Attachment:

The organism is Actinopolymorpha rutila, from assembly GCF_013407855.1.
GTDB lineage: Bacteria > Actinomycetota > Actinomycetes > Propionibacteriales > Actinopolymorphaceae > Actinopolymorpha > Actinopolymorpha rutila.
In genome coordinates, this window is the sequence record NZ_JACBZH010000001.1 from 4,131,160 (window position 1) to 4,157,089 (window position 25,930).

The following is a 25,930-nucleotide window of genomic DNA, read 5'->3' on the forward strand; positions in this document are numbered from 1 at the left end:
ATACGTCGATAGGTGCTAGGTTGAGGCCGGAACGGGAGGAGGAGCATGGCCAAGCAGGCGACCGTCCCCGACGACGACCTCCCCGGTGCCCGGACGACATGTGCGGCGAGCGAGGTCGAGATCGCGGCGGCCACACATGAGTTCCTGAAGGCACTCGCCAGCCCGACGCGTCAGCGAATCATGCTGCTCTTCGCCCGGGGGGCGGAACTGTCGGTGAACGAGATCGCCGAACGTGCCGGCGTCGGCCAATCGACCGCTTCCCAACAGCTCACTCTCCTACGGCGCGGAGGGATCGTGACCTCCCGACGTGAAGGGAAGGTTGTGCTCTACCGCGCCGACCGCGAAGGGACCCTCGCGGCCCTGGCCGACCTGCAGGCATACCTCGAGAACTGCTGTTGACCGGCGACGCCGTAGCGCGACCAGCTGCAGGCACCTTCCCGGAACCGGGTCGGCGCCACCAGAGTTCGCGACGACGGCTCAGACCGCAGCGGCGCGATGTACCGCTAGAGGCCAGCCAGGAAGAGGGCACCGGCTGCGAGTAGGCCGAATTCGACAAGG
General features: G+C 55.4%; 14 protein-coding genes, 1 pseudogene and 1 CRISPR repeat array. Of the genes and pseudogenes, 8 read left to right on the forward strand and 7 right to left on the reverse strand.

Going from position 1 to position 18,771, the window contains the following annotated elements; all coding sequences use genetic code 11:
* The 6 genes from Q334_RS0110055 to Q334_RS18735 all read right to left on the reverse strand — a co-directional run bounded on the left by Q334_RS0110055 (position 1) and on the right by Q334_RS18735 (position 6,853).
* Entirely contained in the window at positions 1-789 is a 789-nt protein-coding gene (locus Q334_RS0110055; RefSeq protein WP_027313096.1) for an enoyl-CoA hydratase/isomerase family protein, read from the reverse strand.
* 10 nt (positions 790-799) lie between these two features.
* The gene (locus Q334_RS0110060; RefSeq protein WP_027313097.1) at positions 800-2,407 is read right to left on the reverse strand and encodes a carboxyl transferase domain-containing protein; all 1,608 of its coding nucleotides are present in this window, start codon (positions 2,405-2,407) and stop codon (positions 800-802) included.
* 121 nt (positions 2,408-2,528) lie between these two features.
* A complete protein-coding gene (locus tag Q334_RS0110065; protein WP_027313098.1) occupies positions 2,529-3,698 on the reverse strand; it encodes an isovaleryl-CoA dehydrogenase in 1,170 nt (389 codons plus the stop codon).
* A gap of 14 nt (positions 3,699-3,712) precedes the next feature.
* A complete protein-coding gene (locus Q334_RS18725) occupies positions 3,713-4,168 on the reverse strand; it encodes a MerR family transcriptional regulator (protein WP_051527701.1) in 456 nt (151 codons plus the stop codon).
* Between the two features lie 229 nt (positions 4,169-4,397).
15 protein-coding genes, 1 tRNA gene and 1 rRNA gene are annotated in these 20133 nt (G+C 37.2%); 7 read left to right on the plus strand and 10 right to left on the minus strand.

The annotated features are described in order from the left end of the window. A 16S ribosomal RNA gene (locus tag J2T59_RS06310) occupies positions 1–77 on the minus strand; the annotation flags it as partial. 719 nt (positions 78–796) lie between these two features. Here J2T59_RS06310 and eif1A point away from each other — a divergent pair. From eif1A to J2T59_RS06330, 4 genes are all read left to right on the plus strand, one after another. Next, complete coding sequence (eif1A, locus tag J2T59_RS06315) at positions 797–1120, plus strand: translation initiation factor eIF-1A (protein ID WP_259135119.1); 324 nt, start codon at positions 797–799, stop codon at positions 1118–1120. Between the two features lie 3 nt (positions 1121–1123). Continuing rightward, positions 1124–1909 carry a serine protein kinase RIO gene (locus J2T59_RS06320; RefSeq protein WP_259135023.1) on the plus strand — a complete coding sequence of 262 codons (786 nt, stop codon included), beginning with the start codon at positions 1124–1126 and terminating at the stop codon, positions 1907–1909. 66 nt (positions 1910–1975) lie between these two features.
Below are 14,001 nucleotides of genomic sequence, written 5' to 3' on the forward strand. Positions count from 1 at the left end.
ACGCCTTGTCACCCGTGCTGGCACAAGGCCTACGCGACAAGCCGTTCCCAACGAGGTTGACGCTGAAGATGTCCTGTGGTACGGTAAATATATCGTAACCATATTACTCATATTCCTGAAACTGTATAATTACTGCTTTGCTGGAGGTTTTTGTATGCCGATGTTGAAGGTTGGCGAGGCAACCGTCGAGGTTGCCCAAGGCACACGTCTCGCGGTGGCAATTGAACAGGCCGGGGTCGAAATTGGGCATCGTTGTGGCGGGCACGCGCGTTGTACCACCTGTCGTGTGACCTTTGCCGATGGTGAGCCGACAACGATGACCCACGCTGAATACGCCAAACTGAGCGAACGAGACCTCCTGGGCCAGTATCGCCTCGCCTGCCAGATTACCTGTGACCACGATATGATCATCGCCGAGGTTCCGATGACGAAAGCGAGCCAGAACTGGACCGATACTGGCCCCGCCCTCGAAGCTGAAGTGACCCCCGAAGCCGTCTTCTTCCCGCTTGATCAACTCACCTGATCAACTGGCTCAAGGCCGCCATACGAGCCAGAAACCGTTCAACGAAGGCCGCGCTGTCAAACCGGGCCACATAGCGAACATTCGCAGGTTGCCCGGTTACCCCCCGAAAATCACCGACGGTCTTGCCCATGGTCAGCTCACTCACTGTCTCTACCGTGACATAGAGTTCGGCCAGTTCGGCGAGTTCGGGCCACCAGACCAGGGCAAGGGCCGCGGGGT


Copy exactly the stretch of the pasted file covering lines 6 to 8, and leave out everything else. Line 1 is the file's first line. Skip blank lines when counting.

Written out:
General features: G+C 55.4%; 14 protein-coding genes, 1 pseudogene and 1 CRISPR repeat array. Of the genes and pseudogenes, 8 read left to right on the forward strand and 7 right to left on the reverse strand.

Going from position 1 to position 18,771, the window contains the following annotated elements; all coding sequences use genetic code 11:
* The 6 genes from Q334_RS0110055 to Q334_RS18735 all read right to left on the reverse strand — a co-directional run bounded on the left by Q334_RS0110055 (position 1) and on the right by Q334_RS18735 (position 6,853).